A new Pew study revealed recently that Black people are less inclined to get vaccinated than any other racial and ethnic group. Only 42% of those Black respondents surveyed said they intend to be vaccinated, compared with 61% of white people.
The Black Doctors COVID Consortium, which provides free COVID-19 testing around the city, came up with similar survey findings. Only 42% of the mostly Black subjects they interviewed plan to be inoculated as soon as the vaccine is available.
Many African Americans haven’t forgotten about being treated like guinea pigs in various medical experiments, such as the Tuskegee Syphilis Study, during which Black men infected with the sexually transmitted disease were told they were getting free health care but instead went untreated for decades.
“Even though the young people don’t know about the experiments and things, they remember their mom or their grandmom saying, ‘You don’t go to the doctor unless you’re about to die. You just don’t,’ ” Stanford said. “And, ‘If they are giving you a shot, look out. They might put something in it.’ Because at one point they were putting something in you.”
This distrust in doctors and health care may have started back then but it lingers today. Implicit bias in health care is a real thing, with some health-care professionals buying into foolish notions such as that Black people perceive pain differently from whites — a misperception that can lead to undertreatment for pain and other situations, according to the National Academy for Sciences.
Black, Latino and Native Americans are being infected with COVID-19 and dying from the virus disproportionately compared with whites. Blacks account for more than twice the number of coronavirus deaths as whites, and Latinos account for the highest number of cases, more than double that of whites.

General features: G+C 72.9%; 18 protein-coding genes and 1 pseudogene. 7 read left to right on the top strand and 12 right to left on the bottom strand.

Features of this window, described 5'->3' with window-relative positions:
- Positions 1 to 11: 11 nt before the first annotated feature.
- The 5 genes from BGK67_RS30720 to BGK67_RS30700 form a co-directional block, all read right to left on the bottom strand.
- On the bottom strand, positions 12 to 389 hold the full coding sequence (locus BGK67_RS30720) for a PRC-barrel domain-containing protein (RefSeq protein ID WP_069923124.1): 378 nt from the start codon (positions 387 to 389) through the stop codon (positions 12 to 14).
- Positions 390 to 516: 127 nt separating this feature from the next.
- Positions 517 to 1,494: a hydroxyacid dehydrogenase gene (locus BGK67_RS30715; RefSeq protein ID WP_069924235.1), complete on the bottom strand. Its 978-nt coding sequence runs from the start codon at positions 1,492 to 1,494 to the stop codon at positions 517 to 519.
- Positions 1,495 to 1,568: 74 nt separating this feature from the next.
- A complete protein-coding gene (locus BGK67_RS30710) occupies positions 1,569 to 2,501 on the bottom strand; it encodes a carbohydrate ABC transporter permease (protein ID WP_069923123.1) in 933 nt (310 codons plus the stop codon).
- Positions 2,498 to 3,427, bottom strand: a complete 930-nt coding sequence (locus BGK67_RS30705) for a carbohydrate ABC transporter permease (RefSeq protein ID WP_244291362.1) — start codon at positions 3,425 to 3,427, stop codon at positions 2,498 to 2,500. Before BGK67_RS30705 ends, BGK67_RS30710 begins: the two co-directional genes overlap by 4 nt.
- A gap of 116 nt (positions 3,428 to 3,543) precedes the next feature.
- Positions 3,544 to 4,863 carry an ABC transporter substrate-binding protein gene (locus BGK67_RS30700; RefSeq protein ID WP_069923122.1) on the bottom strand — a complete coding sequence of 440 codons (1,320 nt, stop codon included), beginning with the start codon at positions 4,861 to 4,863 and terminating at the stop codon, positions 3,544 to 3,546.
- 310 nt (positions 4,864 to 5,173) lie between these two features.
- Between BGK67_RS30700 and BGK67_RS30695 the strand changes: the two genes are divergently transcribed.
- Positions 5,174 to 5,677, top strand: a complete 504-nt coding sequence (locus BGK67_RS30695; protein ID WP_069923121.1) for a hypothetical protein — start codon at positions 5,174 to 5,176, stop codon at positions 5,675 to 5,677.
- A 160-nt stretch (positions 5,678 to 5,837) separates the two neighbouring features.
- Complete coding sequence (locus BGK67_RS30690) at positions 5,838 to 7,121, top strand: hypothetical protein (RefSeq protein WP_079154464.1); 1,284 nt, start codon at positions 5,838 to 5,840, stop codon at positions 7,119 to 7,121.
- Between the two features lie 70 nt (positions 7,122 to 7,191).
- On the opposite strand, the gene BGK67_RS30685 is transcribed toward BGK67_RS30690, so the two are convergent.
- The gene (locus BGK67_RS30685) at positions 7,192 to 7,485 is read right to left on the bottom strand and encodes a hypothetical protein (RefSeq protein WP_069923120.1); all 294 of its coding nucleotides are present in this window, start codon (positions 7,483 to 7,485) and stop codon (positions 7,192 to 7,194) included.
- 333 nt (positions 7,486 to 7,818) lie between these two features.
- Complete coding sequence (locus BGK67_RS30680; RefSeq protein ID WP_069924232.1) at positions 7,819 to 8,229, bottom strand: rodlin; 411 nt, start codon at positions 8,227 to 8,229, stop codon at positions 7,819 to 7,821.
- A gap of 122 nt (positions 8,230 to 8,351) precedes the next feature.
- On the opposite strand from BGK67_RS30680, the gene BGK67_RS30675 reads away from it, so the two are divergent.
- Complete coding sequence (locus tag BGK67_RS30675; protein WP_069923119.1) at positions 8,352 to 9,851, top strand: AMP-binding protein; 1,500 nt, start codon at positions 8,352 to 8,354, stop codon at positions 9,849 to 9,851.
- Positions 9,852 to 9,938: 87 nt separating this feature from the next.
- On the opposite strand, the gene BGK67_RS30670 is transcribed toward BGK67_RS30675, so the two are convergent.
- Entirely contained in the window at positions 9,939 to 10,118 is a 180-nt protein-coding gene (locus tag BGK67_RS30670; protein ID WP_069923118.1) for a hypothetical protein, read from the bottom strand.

When the University of Illinois Hospital at Chicago put out a call for vaccine study volunteers over the summer, it aimed to get at least 1,000 — a majority of them Black and Latino. More than 8,000 people volunteered for the trial of the vaccine made by biotech company Moderna. But most of them were white. UIC and the University of Chicago, its research partner, eventually recruited a majority of minority participants. But the overall number of people in the trial ended up less than 500.
Blacks make up 13% of the U.S. population but account for more than 20% of the deaths from COVID-19 and only 3% of those enrolled in vaccine trials, according to an article in the New England Journal of Medicine in October of this year.
The Centers for Disease Control and Prevention (CDC) and the National Institutes of Health (NIH) commissioned the NASEM to provide recommendations to the CDC’s Advisory Committee on Immunization Practices (ACIP). ACIP will issue national guidance, implemented by the states. ACIP has indicated it would be guided by the NASEM framework, particularly the way in which minorities will be prioritized.